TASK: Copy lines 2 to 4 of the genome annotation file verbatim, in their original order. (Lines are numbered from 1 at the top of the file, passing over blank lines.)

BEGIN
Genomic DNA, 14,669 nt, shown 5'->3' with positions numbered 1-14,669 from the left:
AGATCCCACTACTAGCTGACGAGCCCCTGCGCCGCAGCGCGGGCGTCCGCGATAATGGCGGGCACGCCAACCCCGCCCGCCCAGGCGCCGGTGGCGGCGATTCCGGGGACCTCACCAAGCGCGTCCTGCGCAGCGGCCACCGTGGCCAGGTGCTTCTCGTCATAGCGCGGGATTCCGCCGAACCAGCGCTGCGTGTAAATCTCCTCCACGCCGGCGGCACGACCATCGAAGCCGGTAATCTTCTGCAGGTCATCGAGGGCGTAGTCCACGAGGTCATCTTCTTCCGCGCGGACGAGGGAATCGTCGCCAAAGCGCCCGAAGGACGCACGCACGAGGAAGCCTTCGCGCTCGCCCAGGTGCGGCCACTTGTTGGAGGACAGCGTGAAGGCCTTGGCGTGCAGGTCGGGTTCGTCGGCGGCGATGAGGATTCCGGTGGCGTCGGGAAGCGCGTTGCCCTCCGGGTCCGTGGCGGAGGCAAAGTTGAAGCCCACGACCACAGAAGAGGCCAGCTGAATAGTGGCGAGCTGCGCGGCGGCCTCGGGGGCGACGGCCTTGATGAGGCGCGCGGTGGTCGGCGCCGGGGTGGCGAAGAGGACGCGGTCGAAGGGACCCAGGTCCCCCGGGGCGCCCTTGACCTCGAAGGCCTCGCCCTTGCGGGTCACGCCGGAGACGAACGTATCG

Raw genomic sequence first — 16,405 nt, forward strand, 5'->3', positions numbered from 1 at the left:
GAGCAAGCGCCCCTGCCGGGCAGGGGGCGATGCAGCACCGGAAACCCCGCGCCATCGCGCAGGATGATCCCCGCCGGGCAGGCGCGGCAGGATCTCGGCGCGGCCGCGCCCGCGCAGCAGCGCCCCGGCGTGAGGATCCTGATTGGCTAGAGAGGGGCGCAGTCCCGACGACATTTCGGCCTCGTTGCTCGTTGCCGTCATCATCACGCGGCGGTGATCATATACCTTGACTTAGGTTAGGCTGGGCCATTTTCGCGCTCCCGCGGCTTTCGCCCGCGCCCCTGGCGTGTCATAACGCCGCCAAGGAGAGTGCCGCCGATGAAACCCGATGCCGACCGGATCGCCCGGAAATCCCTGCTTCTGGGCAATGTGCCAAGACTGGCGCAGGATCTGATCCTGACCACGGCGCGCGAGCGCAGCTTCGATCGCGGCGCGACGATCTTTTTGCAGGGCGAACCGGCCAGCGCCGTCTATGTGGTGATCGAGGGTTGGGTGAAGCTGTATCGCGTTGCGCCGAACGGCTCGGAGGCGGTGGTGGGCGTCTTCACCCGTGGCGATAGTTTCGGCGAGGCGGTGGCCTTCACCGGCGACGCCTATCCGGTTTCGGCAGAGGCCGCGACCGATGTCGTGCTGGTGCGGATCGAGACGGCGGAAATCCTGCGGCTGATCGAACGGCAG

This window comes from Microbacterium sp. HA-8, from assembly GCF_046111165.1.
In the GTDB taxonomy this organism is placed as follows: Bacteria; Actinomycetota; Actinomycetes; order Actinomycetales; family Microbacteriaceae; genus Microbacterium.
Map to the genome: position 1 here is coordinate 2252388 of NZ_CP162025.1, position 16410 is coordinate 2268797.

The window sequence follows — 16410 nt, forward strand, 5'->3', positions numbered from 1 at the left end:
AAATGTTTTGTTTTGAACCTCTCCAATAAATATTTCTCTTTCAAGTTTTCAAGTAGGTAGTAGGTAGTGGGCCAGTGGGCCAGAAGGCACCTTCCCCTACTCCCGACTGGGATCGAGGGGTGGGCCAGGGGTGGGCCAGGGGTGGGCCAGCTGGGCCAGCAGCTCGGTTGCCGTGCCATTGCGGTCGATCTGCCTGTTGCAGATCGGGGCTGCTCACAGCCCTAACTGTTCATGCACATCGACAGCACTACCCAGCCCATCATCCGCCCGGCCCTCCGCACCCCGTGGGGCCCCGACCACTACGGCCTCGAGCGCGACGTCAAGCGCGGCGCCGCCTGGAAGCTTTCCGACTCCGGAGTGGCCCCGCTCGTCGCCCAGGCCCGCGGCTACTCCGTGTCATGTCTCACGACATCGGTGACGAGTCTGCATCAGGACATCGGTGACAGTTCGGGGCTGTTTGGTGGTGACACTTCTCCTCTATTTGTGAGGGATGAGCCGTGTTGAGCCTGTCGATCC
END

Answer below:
AGATCCCACTACTAGCTGACGAGCCCCTGCGCCGCAGCGCGGGCGTCCGCGATAATGGCGGGCACGCCAACCCCGCCCGCCCAGGCGCCGGTGGCGGCGATTCCGGGGACCTCACCAAGCGCGTCCTGCGCAGCGGCCACCGTGGCCAGGTGCTTCTCGTCATAGCGCGGGATTCCGCCGAACCAGCGCTGCGTGTAAATCTCCTCCACGCCGGCGGCACGACCATCGAAGCCGGTAATCTTCTGCAGGTCATCGAGGGCGTAGTCCACGAGGTCATCTTCTTCCGCGCGGACGAGGGAATCGTCGCCAAAGCGCCCGAAGGACGCACGCACGAGGAAGCCTTCGCGCTCGCCCAGGTGCGGCCACTTGTTGGAGGACAGCGTGAAGGCCTTGGCGTGCAGGTCGGGTTCGTCGGCGGCGATGAGGATTCCGGTGGCGTCGGGAAGCGCGTTGCCCTCCGGGTCCGTGGCGGAGGCAAAGTTGAAGCCCACGACCACAGAAGAGGCCAGCTGAATAGTGGCGAGCTGCGCGGCGGCCTCGGGGGCGACGGCCTTGATGAGGCGCGCGGTGGTCGGCGCCGGGGTGGCGAAGAGGACGCGGTCGAAGGGACCCAGGTCCCCCGGGGCGCCCTTGACCTCGAAGGCCTCGCCCTTGCGGGTCACGCCGGAGACGAACGTATCG

Raw genomic sequence first — 16,405 nt, forward strand, 5'->3', positions numbered from 1 at the left:
GAGCAAGCGCCCCTGCCGGGCAGGGGGCGATGCAGCACCGGAAACCCCGCGCCATCGCGCAGGATGATCCCCGCCGGGCAGGCGCGGCAGGATCTCGGCGCGGCCGCGCCCGCGCAGCAGCGCCCCGGCGTGAGGATCCTGATTGGCTAGAGAGGGGCGCAGTCCCGACGACATTTCGGCCTCGTTGCTCGTTGCCGTCATCATCACGCGGCGGTGATCATATACCTTGACTTAGGTTAGGCTGGGCCATTTTCGCGCTCCCGCGGCTTTCGCCCGCGCCCCTGGCGTGTCATAACGCCGCCAAGGAGAGTGCCGCCGATGAAACCCGATGCCGACCGGATCGCCCGGAAATCCCTGCTTCTGGGCAATGTGCCAAGACTGGCGCAGGATCTGATCCTGACCACGGCGCGCGAGCGCAGCTTCGATCGCGGCGCGACGATCTTTTTGCAGGGCGAACCGGCCAGCGCCGTCTATGTGGTGATCGAGGGTTGGGTGAAGCTGTATCGCGTTGCGCCGAACGGCTCGGAGGCGGTGGTGGGCGTCTTCACCCGTGGCGATAGTTTCGGCGAGGCGGTGGCCTTCACCGGCGACGCCTATCCGGTTTCGGCAGAGGCCGCGACCGATGTCGTGCTGGTGCGGATCGAGACGGCGGAAATCCTGCGGCTGATCGAACGGCAG